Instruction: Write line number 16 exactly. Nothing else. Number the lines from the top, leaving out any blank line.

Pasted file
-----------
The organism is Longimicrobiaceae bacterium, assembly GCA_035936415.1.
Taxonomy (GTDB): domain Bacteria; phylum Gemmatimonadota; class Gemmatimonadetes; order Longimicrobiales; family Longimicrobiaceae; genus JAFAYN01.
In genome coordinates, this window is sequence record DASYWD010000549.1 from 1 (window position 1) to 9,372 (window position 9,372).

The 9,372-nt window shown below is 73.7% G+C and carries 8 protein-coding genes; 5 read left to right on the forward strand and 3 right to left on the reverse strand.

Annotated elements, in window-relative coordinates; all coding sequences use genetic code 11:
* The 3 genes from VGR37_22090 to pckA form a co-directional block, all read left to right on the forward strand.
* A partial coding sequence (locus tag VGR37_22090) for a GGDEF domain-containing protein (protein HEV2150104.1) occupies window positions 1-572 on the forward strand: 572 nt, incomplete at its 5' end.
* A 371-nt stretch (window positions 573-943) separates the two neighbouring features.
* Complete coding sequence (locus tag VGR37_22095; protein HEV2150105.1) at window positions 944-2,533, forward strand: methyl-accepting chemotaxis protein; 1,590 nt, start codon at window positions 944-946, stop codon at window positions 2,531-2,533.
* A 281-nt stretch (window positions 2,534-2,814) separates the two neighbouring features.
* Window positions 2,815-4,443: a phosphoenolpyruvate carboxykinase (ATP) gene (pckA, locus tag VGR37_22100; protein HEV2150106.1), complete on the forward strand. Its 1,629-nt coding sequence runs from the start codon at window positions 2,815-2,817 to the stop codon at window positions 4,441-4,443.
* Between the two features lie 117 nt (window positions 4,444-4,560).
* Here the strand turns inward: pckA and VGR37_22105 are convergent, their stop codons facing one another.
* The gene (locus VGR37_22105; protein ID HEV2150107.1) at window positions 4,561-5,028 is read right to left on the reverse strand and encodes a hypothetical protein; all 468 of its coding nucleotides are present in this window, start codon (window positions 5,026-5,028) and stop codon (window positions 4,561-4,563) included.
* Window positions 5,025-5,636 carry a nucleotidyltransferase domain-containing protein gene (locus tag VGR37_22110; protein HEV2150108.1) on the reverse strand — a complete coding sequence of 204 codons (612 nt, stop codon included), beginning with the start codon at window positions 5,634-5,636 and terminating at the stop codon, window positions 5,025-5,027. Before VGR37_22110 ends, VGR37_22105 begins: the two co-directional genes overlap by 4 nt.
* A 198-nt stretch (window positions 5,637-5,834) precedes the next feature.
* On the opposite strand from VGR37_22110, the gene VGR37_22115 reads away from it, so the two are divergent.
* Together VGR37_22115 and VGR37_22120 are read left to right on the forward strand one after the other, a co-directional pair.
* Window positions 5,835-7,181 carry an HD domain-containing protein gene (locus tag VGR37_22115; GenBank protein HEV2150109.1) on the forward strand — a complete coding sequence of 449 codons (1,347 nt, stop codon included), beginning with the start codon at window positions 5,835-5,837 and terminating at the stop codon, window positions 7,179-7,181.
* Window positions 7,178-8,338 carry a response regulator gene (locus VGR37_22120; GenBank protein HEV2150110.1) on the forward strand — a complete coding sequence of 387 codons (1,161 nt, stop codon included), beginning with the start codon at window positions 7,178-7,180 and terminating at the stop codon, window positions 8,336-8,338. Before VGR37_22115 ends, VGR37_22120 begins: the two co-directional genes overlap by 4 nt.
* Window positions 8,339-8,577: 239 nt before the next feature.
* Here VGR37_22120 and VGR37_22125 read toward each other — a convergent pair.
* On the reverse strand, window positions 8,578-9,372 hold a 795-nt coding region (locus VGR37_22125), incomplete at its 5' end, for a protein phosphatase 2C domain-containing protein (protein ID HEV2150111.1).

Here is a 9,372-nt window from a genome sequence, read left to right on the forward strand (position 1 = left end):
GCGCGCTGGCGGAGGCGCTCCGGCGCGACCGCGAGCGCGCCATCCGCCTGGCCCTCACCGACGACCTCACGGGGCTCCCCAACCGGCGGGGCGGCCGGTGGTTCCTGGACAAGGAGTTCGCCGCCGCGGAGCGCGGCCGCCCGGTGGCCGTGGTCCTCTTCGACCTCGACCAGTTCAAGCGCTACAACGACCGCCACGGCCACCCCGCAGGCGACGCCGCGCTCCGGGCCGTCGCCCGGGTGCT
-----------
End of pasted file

* A 198-nt stretch (window positions 5,637-5,834) precedes the next feature.